(4) Francis Armstrong (1833-60); said to have been a Capt. in the 11th Regiment but does not appear in the Army List for this regiment; died 1860;
(5) Catherine Eleanor Armstrong (d. 1850); died unmarried, 14 August 1850;
(6) A daughter; died unmarried;
(7) Clara Armstrong (d. 1869); died unmarried, 5 February 1869.
He died 28 November 1850. His wife's date of death is unknown.


Capt. William Armstrong
Image: Univ. of  Limerick
Armstrong, Capt. William (1826-89) of Ballydavid (Waterford). Eldest son of Rev. Marcus Beresford Armstrong (1794-1850) and his wife Emily, daughter of Rev. John O'Rorke, born about September 1826. An officer in 16th Foot (Ensign, 1845; Lt., 1849; Capt., 1855; retired, 1857). JP for Waterford, 1860. He married, 27 July 1853 at Birr (Offaly), Catherine, daughter of Richard Bernard Clark of Prospect Lodge, Rathgar (Dublin), and had issue:
(1) Marcus Beresford Armstrong (1859-1923) (q.v.);
(2) Elizabeth Catherine (k/a Elise or Disi) Armstrong (1864-1924); married, December 1897, Robert Gun Paul (1856-1918), younger son of Sir Robert Joshua Paul, 3rd bt., of Paulville and Ballyglan (Waterford), but had no issue; died 17 June 1924; will proved 18 December 1924 (estate in Ireland £11,541) and 7 January 1925 (estate in England £6,410);
(3) Eleanor Campbell Armstrong (b. c.1866); married, 3 August 1893 at Great Bookham (Surrey), Rev. James D. Forde of Cullen (Tipperary), son of Daniel Forde, gentleman, and had issue one son; lived latterly at Woodcliff, Dunmore East (Waterford); died 21 November 1940; will proved 21 December 1940 (estate in Ireland £423) and 10 July 1941 (estate in England £62);
(4) Grace Armstrong (c.1868-1905); died unmarried, Jan-Mar 1905, aged 36;
(5) Mildred Alice Armstrong (1876-1940); married, 1920, as his second wife, Robert Sandford Pakenham (1866-1959), son of William Sandford Pakenham, but died without issue, 17 February 1940; will proved 22 April 1940 (estate £914).
He acquired a lease of Ballydavid House, Passage East (Waterford). In 1876 he owned 52 acres in county Waterford, 2,260 acres in county Tipperary and 413 acres in county Limerick.
He died 5 March 1889; his will was proved 28 March 1889 (effects £2,032). His wife's date of death is unknown.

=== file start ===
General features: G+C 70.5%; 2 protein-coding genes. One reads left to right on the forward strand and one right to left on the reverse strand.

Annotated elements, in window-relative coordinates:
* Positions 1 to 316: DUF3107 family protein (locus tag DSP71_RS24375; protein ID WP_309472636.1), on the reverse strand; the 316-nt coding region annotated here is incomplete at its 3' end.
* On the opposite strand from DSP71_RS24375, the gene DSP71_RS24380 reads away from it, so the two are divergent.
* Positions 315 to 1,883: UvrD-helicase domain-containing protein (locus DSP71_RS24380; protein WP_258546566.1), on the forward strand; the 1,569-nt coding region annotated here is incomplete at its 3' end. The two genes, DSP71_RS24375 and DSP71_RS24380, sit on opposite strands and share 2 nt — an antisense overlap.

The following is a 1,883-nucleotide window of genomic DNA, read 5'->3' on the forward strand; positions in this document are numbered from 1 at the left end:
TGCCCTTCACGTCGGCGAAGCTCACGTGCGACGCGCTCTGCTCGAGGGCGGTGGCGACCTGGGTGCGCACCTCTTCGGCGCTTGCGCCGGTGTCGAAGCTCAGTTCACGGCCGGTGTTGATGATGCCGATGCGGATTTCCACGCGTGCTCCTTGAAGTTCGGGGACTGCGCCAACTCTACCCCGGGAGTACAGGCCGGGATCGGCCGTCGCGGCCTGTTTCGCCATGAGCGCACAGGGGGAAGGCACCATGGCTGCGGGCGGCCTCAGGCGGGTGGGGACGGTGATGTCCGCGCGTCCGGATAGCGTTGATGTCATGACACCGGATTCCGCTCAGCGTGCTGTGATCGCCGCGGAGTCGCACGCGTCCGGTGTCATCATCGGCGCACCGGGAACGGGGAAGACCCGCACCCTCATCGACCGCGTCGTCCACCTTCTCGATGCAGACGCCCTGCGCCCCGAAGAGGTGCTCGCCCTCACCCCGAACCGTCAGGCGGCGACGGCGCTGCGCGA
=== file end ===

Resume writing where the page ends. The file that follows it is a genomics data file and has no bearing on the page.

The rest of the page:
Marcus Beresford Armstrong
Image: Univ. of Limerick
Armstrong, Marcus Beresford (1859-1923). Only son of William Armstrong (1826-89) of Ballydavid (Waterford) and his wife Catherine, daughter of Gen. Clark, born 19 May 1859. A Captain in the 8th Brigade, Northern Irish Division, Royal Artillery. One of the founder members of the Achonry Co-operative & Dairy Society, 1897. DL for Tipperary and JP for Tipperary and Sligo; High Sheriff of Tipperary, 1905. He married, 11 April 1888 at Enniskillen (Fermanagh) (sep. c.1910), Rosalie Cornelia (1868-1956), daughter of Maurice Ceely Maude of Lenaghan Park, Enniskillen, and had issue:
(1) William Maurice (k/a Pat) Armstrong (1889-1917), born 10 August 1889; educated at Stoke House Prep School, Eton and RMC Sandhurst; a Captain in 10th Royal Hussars and later 2nd Cavalry Brigade; aide-de-camp to Gen. De Lisle of 1st Cavalry Division; served in WW1 (mentioned in despatches four times; MC 1916); on staff of Maj-Gen. Sir Beauvoir de Lisle at Mons and Gallipoli; but died unmarried when he was killed in action in France, 23 May 1917; buried in Faubourg d'Amiens Cemetery, Pas de Calais (France);
(2) Cornelia Ione Kathleen Armstrong (1891-1967), born at Achonry (Sligo), Oct-Dec 1891; married, September/October 1918 at St Peter, Eaton Square, London, Sir William Lindsay Everard MP (1891-1949), kt. of Ratcliffe Hall (Leics), brewer and pioneer aviator, and had issue one son and one daughter; died 30 October 1967; will proved 20 December 1967 (estate £22,746);
(3) Winona Rosalie (k/a Jess) Armstrong (1893-1982) (q.v.);
(4) Lisalie Maude (k/a Tommy) Armstrong (1897-1990), born at Achonry (Sligo), 16 February 1897; married, 8 June 1927 at St Peter, Eaton Square, Major Odo George Henry Russell (1899-1980) of Broadmead Manor, Folkestone (Kent), only son  of George William Henry Russell, but had no issue; died 17 May 1990; will proved 24 September 1990 (estate £369,378).
He inherited the Chaffpool estate from his first cousin once removed, James Wood Armstrong, in 1889, and Moyaliffe from James' brother, Edward Marcus Armstrong in 1899. The Mayo and Sligo estates were sold to the Congested Districts Board in 1904 and he moved into Moyaliffe.
He died in Dublin, 12 September 1923; his will was proved in London, 6 February 1924 (estate in England, £45,683) and in Dublin, 24 March 1924 (estate in Ireland £25, 463). His widow died 31 January 1956; her will was proved 25 September 1956 (estate £9,084).

Armstrong (later Kemmis), Winona Rosalie (k/a Jess) (1893-1982). Second daughter and heiress of Maurice Beresford Armstrong (1859-1923) of Moyaliffe and Chaffpool and his wife Rosalie Cornelia, daughter of Maurice Ceely Maude of Lenaghan Park, Enniskillen (Fermanagh), born at Achonry (Sligo), 25 September 1893. She married, 9 November 1927 at St Margarets, Westminster (Middx), Capt. William Daryl Olphert Kemmis MC (1892-1965) of Ballinacor (Wicklow), but had no issue.